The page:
Best Prof: Adam Grant

by Andrea Carter on

Adam Grant of Wharton is among the 40 best business school profs under the age of 40.

Adam Grant of Wharton is among the 40 best business school profs under the age of 40.

Adam Grant

Associate Professor of Management

Age: 29
Institution: University of Pennsylvania Wharton School
Hometown: Philadelphia, PA
Marital Status: Married
Children: One daughter, a second on the way
Education: University of Michigan, PhD, Organizational Psychology
University of Michigan, MS, Organizational Psychology
Harvard University, BA, Psychology

Courses: Teamwork and Leadership
Negotiations

At Wharton since: 2009
Before Wharton: Professor at UNC’s Kenan-Flagler Business School
Director of Advertising Sales, Let’s Go Publications

Fun Fact: “I am a former All-American and All-State springboard diver and professional magician”

Adam Grant is the youngest tenured professor and single highest-rated teacher at The Wharton School–and he’s also the “it” professor at Wharton these days, having been the subject of a New York Times Sunday Magazine cover story and the author of a new book called “Give and Take.” He has an A-list group of consulting clients, including Google, the NFL, IBM, Goldman Sacks, GlaxoSmithKline, and the World Economic Forum.

His research and teaching can be thought of as the Modern MBAs Guide to Leadership. What is it that motivates employees? How can you influence workers to take initiative and create change from the bottom up as opposed to the top down? Grant’s research focuses on the drivers of work motivation and how these motivations help to improve employee work performance. He looks at such factors as expressions of gratitude and the advantages of introverted leadership.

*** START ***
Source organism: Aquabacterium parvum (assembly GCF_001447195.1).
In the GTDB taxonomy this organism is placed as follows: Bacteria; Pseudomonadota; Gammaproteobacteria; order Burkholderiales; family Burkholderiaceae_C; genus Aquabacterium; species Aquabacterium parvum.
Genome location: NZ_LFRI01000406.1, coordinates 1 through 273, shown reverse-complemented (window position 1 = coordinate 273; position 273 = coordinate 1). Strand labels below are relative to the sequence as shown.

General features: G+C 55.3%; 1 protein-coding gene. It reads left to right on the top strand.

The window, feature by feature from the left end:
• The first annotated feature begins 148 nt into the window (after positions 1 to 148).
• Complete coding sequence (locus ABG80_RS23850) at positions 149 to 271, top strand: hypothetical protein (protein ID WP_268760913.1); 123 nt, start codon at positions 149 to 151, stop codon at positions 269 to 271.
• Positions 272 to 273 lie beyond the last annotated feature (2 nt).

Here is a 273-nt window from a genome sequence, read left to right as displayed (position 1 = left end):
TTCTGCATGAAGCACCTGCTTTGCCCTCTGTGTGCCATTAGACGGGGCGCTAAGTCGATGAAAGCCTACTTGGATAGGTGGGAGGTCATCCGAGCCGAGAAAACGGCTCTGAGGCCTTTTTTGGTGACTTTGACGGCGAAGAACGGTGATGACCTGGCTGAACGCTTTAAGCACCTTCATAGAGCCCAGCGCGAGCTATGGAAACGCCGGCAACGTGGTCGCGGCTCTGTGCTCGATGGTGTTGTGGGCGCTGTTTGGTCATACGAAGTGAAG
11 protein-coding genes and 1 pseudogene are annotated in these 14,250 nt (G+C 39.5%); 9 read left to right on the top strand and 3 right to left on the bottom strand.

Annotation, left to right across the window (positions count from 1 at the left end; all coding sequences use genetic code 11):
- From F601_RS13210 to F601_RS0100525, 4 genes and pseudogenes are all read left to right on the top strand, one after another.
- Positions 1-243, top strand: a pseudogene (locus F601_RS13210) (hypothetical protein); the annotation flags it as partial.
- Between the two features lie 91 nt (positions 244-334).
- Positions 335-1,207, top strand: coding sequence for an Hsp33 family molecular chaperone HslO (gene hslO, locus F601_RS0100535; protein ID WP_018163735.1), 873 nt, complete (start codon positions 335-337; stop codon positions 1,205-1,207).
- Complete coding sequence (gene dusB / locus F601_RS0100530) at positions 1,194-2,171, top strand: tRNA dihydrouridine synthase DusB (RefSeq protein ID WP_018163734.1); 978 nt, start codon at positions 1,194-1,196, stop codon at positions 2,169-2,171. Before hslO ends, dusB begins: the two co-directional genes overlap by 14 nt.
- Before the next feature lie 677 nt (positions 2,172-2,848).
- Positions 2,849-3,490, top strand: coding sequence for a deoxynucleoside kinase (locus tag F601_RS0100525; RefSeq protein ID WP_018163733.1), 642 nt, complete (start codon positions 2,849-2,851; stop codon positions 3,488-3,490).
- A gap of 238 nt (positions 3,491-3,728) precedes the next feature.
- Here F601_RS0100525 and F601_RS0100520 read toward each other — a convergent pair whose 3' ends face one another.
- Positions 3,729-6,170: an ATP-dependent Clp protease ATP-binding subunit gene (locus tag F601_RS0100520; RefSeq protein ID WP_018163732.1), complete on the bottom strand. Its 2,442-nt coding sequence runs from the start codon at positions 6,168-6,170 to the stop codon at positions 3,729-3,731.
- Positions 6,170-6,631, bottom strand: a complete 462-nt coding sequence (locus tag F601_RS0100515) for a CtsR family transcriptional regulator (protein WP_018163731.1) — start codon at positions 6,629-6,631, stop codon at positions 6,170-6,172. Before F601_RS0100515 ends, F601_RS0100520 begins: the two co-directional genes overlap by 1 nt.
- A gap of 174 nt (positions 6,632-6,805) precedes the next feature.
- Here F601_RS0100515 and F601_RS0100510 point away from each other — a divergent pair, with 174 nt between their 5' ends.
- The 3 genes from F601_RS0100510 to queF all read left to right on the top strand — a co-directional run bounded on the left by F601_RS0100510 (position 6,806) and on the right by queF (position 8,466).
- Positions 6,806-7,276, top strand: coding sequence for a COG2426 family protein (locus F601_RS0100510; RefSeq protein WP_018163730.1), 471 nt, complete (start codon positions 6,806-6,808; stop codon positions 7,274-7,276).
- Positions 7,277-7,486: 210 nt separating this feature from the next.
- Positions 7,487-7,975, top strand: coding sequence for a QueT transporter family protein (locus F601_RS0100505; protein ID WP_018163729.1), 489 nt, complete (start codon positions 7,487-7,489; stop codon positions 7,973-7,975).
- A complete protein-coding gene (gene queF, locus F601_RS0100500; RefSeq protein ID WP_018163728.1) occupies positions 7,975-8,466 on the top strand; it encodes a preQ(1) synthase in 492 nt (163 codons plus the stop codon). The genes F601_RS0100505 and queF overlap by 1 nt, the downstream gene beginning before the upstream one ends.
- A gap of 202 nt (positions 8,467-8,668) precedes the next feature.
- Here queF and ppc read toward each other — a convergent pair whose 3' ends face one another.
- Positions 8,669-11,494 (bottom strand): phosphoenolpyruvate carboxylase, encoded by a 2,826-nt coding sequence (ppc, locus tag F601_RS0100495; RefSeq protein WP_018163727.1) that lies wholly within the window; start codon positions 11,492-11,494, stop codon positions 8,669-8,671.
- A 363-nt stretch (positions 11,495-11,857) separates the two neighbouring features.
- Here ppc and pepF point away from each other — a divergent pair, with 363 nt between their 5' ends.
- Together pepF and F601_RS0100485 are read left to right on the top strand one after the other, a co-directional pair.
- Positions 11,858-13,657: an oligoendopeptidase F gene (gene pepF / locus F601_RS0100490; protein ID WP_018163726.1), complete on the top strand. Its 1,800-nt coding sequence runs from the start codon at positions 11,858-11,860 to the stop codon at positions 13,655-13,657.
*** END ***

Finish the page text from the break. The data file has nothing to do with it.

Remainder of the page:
Grant believes that in professional interactions, most people operate as either takers, matchers, or givers. Takers, he says, strive to get much as possible from others and matchers aim to trade evenly. Givers, however, are the rare breed of people who contribute to others without expecting anything in return. Not surprisingly, it’s the givers who are the most likely to succeed.

At Wharton, Professor Grant has earned the Excellence in Teaching Award at both the MBA and undergraduate levels.

(See: “Adam Grant: Creating Apprentice-Styled Challenges

Students Say:

Professor Grant has so many great qualities. And this may be a strange one to identify, but I’m always struck by his humility (and humanity). It’s actually more like bedside manner, almost like charisma, but more humble and personable. He’s amazing because he’s this incredible teacher, always pushing the class discussion forward, challenging people to go further, but with such a sure, subtle, delicate hand that as a student you feel not only challenged and encouraged to go further, but you also feel so fundamentally safe to do so.

He’s someone who takes such enjoyment in the things he studies, it’s just contagious. He finds ways to make academic ideas accessible through pop culture. He is at once a man wise well beyond his years, and yet tapped into his own youth — and in the end he feels like a leader, a father figure, and an old friend all at once.

It’s a privilege to have had the opportunity to study with him. – Zach Miller, Wharton Class of 2011

 

 

Adam is an amazing teacher and friend. In both of my classes with him, he’s shown that in addition to being passionate about his subject matter, he really cares about his students. He also has an uncanny ability to remember the name of every student he teaches. I’ve been struck by his generosity in offering us access to his network if we should ever need it, and willingness to help students with professional negotiations. For this reason, his classes are always heavily oversubscribed. – Nina E. Varghese, Wharton Class of 2011

Adam Grant is among “The World’s 40 Best B-School Profs Under the Age of 40

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